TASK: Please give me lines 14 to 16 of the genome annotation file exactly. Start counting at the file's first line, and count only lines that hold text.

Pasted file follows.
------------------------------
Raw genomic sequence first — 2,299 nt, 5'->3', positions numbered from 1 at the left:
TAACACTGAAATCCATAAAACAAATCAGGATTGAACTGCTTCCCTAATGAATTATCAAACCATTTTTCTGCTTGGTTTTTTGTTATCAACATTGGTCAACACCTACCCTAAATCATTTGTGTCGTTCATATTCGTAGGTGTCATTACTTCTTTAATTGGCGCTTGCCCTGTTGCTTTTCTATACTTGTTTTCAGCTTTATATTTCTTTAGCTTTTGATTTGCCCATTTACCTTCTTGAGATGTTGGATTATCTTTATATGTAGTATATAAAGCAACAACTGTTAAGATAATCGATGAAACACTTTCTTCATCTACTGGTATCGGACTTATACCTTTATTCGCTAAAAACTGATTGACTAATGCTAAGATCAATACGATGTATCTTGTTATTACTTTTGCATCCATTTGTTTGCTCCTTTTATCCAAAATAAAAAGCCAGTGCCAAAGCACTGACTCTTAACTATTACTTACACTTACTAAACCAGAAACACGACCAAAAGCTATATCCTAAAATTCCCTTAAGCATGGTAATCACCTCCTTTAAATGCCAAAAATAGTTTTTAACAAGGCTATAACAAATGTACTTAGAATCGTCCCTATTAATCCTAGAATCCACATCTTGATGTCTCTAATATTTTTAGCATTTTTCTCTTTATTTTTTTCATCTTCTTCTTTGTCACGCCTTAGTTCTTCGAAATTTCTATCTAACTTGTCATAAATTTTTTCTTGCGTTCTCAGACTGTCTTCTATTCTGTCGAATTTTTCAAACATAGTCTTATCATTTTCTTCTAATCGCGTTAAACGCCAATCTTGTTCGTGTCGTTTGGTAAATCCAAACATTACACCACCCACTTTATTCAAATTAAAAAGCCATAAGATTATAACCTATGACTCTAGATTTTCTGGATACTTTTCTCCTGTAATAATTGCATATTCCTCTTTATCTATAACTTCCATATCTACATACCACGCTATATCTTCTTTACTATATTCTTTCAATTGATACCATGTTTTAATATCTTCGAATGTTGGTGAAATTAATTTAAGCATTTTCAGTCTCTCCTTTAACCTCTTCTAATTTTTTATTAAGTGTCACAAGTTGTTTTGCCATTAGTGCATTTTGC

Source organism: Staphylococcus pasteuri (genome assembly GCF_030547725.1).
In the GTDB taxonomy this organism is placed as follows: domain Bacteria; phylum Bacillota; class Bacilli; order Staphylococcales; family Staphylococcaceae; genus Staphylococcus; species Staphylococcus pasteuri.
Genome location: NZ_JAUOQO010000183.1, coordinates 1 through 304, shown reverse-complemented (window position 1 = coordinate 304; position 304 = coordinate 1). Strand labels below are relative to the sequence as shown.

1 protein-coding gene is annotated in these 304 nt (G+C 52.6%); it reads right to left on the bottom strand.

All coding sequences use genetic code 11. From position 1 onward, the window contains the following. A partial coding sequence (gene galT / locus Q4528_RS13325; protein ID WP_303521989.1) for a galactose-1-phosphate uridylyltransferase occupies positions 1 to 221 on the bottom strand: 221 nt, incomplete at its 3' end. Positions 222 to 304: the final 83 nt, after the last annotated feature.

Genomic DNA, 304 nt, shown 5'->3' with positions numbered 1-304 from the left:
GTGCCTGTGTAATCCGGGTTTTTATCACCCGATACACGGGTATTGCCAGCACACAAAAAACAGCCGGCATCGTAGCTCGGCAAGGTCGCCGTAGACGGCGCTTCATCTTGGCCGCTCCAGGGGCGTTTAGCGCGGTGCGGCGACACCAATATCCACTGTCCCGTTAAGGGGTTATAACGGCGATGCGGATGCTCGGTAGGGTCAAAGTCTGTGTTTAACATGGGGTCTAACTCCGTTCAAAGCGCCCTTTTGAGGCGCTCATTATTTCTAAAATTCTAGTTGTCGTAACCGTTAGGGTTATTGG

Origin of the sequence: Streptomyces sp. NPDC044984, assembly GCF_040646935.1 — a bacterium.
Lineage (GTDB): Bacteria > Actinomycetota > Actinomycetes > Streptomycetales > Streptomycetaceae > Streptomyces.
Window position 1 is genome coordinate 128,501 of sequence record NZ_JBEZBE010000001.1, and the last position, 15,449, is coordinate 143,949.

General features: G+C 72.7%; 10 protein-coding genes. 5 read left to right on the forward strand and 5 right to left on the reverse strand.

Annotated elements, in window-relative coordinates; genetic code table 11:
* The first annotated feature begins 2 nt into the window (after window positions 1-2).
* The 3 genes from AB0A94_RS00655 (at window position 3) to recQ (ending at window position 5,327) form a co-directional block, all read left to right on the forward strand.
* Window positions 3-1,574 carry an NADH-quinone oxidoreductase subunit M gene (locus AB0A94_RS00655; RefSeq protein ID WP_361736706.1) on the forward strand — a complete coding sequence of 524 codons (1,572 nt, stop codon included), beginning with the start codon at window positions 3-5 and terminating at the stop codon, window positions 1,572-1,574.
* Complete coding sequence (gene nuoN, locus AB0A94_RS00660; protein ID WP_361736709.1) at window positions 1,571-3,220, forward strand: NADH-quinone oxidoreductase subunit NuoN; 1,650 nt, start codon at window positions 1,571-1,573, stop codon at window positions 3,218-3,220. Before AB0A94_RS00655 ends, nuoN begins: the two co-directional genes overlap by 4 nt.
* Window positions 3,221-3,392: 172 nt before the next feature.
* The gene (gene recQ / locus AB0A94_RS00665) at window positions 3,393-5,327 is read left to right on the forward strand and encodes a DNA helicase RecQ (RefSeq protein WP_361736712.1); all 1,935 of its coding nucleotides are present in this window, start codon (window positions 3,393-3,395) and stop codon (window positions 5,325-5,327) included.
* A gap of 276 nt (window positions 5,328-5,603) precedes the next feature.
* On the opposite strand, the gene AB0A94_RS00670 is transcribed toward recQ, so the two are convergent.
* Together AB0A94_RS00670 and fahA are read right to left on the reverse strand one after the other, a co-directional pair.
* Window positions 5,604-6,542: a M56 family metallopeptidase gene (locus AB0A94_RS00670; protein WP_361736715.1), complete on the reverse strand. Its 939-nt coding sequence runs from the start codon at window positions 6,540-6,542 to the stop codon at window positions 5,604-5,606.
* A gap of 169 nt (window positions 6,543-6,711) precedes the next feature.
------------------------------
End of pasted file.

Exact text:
Annotated elements, in window-relative coordinates; genetic code table 11:
* The first annotated feature begins 2 nt into the window (after window positions 1-2).
* The 3 genes from AB0A94_RS00655 (at window position 3) to recQ (ending at window position 5,327) form a co-directional block, all read left to right on the forward strand.